nvidia shield k1 review (5)

NVIDIA Shield Tablet K1 gets an upgrade and fixes its biggest flaw

One of the biggest issues with the Android OS is fragmentation, and getting the latest update for your device model can sometimes be a gamble. The older your device, the less likely it’s going to get updated. Fortunately for NVIDIA Shield Tablet K1 owners, the latest Android OS version, Nougat, just got released to the K1 on February 9.

We've covered NVIDIA's powerful gaming tablet before, so let’s dig into all of the new features that come with this update.

General Updates

A lot of the changes are part and parcel to Android Nougat, but a couple of the updates are specific to the K1 and the Shield ecosystem. Here’s the full list (along with commentary):

New Multitasking Features

  • Split-screen: Run two (supported) apps side by side in Portrait or Landscape modes
  • Quick switch: Double tap the Overview button to quickly switch back to the last opened app (awesome for copying and pasting)

Improved Notifications

  • Multiple notifications from the same app are now bundled for a streamlined experience
  • Reply to messages directly from within the notification (only if supported by the app)
  • Tap and hold on a notification to quickly silence or block notifications from the app

Usability Improvements

  • Display & Font size are now separately adjustable to improve readability or screenspace
  • Quick Settings can now be customized directly from the menu by tapping “Edit”
  • The top Quick Setting tiles can now be accessed with a downward swipe from the lock screen
  • Settings now includes a Navigation Menu & Suggestions to improve usability
  • The “Clear all” option in Overview have been relocated to the top right

Improved Power Consumption

  • Doze on the Go: Doze is now smarter & kicks in even when the device is being carried around

System wide improvements including

  • New Data Saver: when enabled, limits access to Cellular data for background apps (it's unlikely many people are using the K1 with an actual data plan, so this isn't that useful for SHIELD owners)
  • New JIT compiler: improves the speed of App & System updates
  • Update to Android Security Patch Level December 1, 2016


  • Includes all-new Unicode 9 emojis

SHIELD Rewards Program

After updating the K1, I was asked to enroll in the SHIELD Rewards Program, which was described as an exclusive loyalty program for SHIELD owners. Curious, I enrolled and received the following email:


As a member, we’ll be providing you the latest news for apps, games, and products for the NVIDIA SHIELD, as well access to premium rewards. Goodies like free games, discounts, chances to win great prizes and more. Stand by for more details to come.

That information feels a little thin, but the promise of free stuff sounds good. We’ll have more to share as the information becomes available.

Update to the SHIELD Controller

Ever since the original SHIELD was first released, one of the biggest and long-standing complaints was the dead zones in the analog sticks on the SHIELD controller. For the uninitiated, a dead zone on an analog stick is the amount of movement area surrounding the stick where no input is detected. Every analog stick has a dead zone of a certain size because the stick never returns to a perfect 0,0 on the x,y grid. And without a dead zone, every unintended input from a “resting” analog stick would register and the game would be impossible to control. Unfortunately, the SHIELD controller went the other direction and has dead zones that are too large. So you were forced to move the stick much farther than you expected for the amount of movement you wanted in the game. Not only did this result in delayed reactions in the game, since your character didn’t move until the analog stick exited the dead zone, but your movements were also very exaggerated because the analog stick was being pushed to its extremities.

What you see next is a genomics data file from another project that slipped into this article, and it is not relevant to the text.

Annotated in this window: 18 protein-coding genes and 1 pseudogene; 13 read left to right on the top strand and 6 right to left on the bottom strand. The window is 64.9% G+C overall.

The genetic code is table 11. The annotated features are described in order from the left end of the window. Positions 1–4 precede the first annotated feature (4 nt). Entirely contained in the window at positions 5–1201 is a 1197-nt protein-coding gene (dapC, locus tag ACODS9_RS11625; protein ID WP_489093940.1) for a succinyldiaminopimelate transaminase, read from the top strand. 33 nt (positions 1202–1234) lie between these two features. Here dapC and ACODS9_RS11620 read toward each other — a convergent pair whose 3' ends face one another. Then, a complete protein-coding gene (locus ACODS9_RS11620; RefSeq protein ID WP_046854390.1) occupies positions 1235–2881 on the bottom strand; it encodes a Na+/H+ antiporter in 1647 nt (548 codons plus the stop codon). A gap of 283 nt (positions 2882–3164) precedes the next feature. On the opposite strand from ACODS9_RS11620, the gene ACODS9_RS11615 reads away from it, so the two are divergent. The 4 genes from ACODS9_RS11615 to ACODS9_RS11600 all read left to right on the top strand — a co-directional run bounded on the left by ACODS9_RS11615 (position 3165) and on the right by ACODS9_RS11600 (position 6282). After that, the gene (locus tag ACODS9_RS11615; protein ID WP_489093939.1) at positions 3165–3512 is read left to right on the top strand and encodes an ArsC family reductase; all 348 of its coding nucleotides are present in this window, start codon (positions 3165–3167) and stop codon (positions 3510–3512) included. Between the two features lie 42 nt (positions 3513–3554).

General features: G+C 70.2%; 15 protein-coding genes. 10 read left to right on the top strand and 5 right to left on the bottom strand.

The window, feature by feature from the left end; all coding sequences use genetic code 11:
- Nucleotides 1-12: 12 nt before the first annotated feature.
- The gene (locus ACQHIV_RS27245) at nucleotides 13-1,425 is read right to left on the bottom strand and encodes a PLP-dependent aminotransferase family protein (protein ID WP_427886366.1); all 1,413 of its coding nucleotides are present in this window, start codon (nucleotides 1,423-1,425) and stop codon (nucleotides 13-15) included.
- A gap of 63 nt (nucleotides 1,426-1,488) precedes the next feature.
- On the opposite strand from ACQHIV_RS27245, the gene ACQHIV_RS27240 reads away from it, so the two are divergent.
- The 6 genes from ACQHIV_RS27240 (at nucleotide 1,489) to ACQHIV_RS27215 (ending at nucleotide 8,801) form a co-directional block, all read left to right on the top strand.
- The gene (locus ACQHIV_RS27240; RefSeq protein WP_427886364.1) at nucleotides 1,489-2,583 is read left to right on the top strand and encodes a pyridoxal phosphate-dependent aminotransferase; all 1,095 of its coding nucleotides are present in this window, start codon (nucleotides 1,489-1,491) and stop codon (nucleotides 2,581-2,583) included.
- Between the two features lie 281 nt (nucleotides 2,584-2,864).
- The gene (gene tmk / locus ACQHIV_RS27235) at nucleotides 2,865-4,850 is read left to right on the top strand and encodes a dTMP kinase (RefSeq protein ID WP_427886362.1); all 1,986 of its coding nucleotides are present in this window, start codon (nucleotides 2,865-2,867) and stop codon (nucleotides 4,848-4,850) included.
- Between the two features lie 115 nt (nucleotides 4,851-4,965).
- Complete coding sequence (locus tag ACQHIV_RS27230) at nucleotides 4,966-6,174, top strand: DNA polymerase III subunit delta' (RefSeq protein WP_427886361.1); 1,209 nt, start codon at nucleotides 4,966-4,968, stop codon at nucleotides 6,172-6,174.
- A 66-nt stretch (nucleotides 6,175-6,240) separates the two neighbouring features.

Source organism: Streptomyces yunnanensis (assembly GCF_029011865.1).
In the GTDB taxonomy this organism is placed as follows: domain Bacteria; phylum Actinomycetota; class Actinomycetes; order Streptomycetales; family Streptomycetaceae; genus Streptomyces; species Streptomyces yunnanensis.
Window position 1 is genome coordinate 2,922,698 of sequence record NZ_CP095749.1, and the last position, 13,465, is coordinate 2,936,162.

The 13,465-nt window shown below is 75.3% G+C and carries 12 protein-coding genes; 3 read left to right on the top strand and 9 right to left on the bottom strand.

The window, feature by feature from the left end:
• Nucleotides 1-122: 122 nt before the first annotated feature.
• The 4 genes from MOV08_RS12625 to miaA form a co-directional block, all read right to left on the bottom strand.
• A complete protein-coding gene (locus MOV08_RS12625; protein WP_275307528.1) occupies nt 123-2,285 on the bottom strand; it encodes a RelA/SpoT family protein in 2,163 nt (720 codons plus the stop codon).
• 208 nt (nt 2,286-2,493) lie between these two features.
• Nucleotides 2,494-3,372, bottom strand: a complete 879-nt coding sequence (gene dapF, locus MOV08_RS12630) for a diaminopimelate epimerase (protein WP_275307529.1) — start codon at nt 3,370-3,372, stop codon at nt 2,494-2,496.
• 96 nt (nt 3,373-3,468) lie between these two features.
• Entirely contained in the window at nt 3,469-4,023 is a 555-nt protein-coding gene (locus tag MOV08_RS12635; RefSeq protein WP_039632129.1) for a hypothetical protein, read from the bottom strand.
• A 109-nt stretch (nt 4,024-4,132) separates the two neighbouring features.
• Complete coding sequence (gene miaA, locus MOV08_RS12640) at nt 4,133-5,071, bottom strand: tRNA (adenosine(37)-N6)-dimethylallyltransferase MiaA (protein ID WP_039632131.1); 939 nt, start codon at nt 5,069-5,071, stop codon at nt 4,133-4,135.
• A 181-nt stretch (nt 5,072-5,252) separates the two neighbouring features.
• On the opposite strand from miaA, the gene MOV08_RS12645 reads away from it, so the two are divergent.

Even as late as November 2015, when the K1 was released, the controller’s analog sticks still had dead zones big enough to make most games that required accuracy or precise movements nearly unplayable. This was especially noticeable in first-person shooters. I found myself trying to aim more by positioning my character (left analog stick) instead of using the aiming reticle (right analog stick) because movement felt more predictable than aiming. I eventually gave up and bought a third-party controller, which seemed to alleviate most of the issue. Strangely, the SHIELD controller performed just fine within the Android OS, offering the kind of performance I would have expected in the games.

So you can imagine my piqued interest when I connected my SHIELD controller and noticed a firmware update. I fired up a couple of games, like DOOM 3 and Dead Island to see if the dead zones had been addressed. Lo and behold, they had! The experience felt like any other controller, and I no longer felt like the controls were fighting me. This was exactly how tablet gaming should have been from the beginning.

At $199.99 for the K1 by itself, you’re looking at another $100 for the 2017 controller and a cover that also doubles as a stand. At $300 plus tax, this is probably one of the best gaming bundles around. It’s portable for gaming on the go. It can be hooked up to a TV via mini-HDMI for gaming at home. It’s running Android, so it can stream all of your entertainment. And it’s also a tablet, so you can do everything else you need to as well. Finally, $8 a month also gets you access to the GeForce NOW game streaming service, which gives you access to streaming games with graphics run on a GeForce GTX 1080 graphics card. All you need is a decent internet connection.

Nintendo Switch eat your heart out (though, of course, I’m still getting one.)